Open Policy Agent, or OPA, is one of the hot open source technologies du jour. Should your team consider it?
What Is Open Policy Agent?
Open Policy Agent, or OPA, is an open source tool that lets you write code to define how an IT resource should be configured. Then, OPA reads the rules and enforces the configurations automatically.
(For the record, OPA should not be confused with Oracle Policy Automation suite or the opa programming language, both of which are unrelated to Open Policy Agent.)
OPA became an incubating project at the Cloud Native Computing Foundation (CNCF), one of the major backers of open source development, in April 2019. It “graduated” from the CNCF in February 2021, which means the CNCF deemed the project mature enough to operate on its own (even though OPA remains a developing technology).
OPA has enjoyed increasing fanfare since its debut as a CNCF project, not least because it allows developers and IT engineers to apply an “everything as code” approach to all aspects of their workflows and environments.
What Problem Does OPA solve?
By allowing engineers to write policy-as-code files that define how a resource should behave, OPA makes it possible to create a single set of configuration rules and deploy them automatically across a large-scale environment. This approach, which is called policy-as-code, eliminates the need to configure and audit each resource manually.
The idea of using code-based policies to configure IT resources is not new. It’s what infrastructure-as-code tools like Terraform, Ansible and AWS CloudFormation have been doing for years. Similar approaches have been applied to managing identity and access control in the cloud or enforcing data security rules.
What makes OPA different from previous policy-as-code tools is that OPA can configure virtually any type of IT resource, rather than just a certain type of resource (like cloud infrastructure or cloud access-control rules). Whether you want to manage API requests in Kubernetes, control resource provisioning in your cloud environment or even configure a firewall, OPA provides a centralized platform for doing so.
Do Enterprises Need OPA?
Whether your company needs OPA depends in part on how scalable your workloads need to be, as well as how automated you aim to make your workflows.
For companies committed to scalability, OPA offers unparalleled benefits. By making it possible to write a single set of policy-as-code files and apply to hundreds or thousands of instances of a given resource--whether that resource is virtual servers, user accounts, CI/CD processes or something else--OPA helps companies achieve a level of scalability that would be more difficult to attain if they had to configure each resource instance manually or use a different type of configuration tool for each category of resource.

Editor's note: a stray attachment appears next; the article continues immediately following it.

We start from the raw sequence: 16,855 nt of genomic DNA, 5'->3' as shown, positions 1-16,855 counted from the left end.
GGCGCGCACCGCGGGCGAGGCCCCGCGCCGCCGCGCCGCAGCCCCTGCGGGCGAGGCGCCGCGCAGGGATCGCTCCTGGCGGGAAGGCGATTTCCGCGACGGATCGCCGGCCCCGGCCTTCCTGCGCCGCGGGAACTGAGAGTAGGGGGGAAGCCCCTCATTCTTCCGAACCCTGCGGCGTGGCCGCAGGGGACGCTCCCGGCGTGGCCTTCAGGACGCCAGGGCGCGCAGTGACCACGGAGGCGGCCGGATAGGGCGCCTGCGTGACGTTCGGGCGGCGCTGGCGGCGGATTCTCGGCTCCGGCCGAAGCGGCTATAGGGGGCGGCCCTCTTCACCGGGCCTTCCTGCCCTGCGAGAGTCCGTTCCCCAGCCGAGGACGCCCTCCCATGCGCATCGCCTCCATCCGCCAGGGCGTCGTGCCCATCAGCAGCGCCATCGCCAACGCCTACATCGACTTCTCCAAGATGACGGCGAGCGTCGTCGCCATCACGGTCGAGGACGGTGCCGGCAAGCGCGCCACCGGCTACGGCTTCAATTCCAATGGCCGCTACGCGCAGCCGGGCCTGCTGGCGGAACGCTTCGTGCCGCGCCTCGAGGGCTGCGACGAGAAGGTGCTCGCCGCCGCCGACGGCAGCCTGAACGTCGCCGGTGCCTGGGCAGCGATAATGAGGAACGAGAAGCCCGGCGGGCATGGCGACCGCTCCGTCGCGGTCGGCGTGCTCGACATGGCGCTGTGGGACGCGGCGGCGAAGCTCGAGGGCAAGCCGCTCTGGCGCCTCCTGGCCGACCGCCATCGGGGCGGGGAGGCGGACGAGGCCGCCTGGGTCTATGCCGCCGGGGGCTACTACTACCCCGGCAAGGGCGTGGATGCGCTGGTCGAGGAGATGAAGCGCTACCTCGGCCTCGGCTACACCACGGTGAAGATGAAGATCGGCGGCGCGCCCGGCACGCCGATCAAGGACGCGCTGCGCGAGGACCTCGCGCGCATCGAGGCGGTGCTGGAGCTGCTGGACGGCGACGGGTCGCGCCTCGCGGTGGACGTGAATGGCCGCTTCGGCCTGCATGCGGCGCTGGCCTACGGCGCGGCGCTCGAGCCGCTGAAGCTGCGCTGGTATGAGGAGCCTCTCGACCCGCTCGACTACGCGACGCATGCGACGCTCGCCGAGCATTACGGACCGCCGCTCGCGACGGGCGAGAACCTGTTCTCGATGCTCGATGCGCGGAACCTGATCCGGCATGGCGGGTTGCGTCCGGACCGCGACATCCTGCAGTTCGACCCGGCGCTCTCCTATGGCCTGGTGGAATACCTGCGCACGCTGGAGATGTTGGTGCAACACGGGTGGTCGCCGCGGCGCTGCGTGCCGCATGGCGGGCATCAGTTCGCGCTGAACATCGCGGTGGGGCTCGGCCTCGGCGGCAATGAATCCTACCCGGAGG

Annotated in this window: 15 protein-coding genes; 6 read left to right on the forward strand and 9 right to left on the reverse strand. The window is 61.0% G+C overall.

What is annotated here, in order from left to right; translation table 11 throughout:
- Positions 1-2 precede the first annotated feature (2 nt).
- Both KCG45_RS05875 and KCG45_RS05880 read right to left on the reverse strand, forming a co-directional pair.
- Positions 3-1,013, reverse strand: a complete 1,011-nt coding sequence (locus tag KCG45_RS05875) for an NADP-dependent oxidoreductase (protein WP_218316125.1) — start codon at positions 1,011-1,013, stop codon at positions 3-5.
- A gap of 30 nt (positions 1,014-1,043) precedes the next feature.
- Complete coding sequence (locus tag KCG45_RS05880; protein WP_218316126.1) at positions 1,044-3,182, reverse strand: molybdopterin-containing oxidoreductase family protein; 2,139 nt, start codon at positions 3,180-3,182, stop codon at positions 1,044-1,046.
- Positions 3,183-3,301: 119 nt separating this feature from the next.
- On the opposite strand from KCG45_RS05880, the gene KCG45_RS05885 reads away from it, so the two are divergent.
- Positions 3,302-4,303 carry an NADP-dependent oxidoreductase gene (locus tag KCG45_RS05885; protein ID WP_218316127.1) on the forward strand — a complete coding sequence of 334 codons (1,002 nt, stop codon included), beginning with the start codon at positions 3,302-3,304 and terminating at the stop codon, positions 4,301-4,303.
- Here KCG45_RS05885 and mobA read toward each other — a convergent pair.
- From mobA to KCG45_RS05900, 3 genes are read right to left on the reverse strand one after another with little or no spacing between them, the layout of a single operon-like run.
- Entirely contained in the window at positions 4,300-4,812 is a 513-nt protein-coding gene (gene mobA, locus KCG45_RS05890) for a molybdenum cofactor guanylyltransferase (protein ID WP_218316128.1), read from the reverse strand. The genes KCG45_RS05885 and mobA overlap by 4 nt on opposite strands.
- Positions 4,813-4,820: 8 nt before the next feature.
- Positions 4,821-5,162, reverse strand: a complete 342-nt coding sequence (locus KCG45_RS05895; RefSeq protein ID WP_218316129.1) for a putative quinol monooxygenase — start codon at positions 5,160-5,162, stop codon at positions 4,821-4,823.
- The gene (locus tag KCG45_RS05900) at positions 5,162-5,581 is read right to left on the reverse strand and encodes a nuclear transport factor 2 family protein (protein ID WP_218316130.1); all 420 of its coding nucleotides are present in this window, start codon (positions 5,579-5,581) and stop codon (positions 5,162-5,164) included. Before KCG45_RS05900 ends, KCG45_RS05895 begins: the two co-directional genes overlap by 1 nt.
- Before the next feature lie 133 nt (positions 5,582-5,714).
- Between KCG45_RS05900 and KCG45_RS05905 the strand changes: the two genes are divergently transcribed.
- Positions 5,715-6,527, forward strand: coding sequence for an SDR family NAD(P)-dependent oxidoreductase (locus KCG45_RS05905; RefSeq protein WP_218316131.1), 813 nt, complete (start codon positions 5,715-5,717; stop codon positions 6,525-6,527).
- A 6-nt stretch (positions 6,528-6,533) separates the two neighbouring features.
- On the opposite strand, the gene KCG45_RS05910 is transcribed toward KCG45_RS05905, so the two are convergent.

That said, it’s worth noting that most real-world OPA use cases to date fall into one of two categories. One is enforcing security and compliance rules, which OPA can do by comparing actual configurations to the rules that engineers define in policy-as-code files. The second is managing workflows like authorization and admission control in Kubernetes clusters via OPA rules. If your company faces either of these challenges, there’s a good chance that OPA will offer value.
You’ll also benefit from the fact that best practices for these OPA use cases have already been fairly well established by other organizations that have deployed OPA in the context of Kubernetes and security and compliance.
When Should You Adopt OPA?
For now, OPA remains under development, and has not yet had a 1.0 release. If you’re conservative about adopting new technologies, you may want to wait a bit before incorporating OPA into production workflows.
Nonetheless, a variety of large companies report already having adopted OPA. Many, like Atlassian, Netflix and Chef, are the sort of DevOps-leaning organizations that you would expect to be early adopters of a technology like this.
Whether OPA is a good fit for your business now depends in part on which kinds of skills and preferences your engineers have. Do they like using the latest and greatest DevOps tools? If so, OPA may be for you. On the other hand, if you prefer the tried-and-true over the bleeding-edge, you may want to wait for OPA to mature.
Which Skills Do You Need to Adopt OPA?
Adopting OPA will be straightforward for teams that are accustomed to using other policy-as-code frameworks, like the infrastructure-as-code tools described above. OPA works in more or less the same way as these tools.
The only big difference is that OPA uses a different configuration language, called Rego, to write policies. Rego is a pretty simple language to learn, but it’s likely not one that your engineers will have encountered before.
Learn More about OPA
The best place to learn more about OPA is to browse the tool’s documentation and check out its blog, where you’ll find news about the latest development milestones and integrations. Some useful OPA examples--as well as the code itself--are available on GitHub.